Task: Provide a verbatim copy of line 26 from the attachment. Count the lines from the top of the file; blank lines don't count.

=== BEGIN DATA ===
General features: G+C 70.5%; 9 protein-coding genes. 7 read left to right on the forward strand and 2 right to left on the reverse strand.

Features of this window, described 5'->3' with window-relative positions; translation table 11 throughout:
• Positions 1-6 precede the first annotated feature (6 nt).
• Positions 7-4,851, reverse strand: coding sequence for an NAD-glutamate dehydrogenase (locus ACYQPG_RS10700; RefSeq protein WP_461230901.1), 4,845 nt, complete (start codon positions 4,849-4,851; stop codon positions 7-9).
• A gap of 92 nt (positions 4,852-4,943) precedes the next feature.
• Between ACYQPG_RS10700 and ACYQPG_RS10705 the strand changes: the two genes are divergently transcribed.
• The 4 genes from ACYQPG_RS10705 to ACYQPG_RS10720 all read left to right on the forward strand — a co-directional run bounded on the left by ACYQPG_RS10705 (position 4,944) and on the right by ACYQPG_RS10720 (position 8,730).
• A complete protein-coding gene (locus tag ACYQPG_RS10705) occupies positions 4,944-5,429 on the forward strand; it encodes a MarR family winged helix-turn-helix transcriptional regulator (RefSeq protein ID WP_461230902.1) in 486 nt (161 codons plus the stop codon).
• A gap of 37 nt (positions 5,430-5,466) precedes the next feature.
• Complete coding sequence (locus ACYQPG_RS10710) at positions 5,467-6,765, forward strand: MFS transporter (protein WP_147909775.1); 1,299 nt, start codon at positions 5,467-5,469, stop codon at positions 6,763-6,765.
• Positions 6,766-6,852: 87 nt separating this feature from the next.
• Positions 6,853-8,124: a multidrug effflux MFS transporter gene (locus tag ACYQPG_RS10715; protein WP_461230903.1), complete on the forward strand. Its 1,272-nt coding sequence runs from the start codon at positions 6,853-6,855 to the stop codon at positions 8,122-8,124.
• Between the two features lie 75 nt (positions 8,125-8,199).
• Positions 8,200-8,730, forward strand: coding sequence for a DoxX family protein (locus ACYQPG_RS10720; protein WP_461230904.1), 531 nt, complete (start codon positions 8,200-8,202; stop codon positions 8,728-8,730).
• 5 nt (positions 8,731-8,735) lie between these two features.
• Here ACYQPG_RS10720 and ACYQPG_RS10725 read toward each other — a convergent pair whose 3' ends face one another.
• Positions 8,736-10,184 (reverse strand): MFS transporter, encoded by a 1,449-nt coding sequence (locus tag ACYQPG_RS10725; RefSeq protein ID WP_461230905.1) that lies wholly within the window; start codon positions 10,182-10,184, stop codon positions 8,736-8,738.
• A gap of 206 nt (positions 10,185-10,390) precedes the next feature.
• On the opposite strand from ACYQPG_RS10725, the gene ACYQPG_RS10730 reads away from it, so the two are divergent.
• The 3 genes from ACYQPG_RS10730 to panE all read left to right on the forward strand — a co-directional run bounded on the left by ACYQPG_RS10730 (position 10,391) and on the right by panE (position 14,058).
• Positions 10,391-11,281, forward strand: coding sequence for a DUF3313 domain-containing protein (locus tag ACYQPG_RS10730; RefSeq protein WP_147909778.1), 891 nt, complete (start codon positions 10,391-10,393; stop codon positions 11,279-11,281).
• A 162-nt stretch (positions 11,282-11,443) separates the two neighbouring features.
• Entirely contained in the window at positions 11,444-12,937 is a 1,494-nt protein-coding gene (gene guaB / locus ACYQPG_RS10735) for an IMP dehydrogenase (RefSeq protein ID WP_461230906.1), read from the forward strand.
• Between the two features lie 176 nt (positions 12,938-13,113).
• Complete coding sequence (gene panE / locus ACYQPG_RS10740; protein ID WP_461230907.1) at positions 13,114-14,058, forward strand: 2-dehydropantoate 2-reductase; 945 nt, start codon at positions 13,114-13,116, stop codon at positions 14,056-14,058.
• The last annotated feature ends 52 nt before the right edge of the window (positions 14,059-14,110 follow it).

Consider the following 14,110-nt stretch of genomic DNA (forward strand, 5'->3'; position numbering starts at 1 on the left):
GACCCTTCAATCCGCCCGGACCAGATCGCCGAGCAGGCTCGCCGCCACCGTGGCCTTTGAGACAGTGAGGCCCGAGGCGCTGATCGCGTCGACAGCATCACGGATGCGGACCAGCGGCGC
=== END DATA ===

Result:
• The last annotated feature ends 52 nt before the right edge of the window (positions 14,059-14,110 follow it).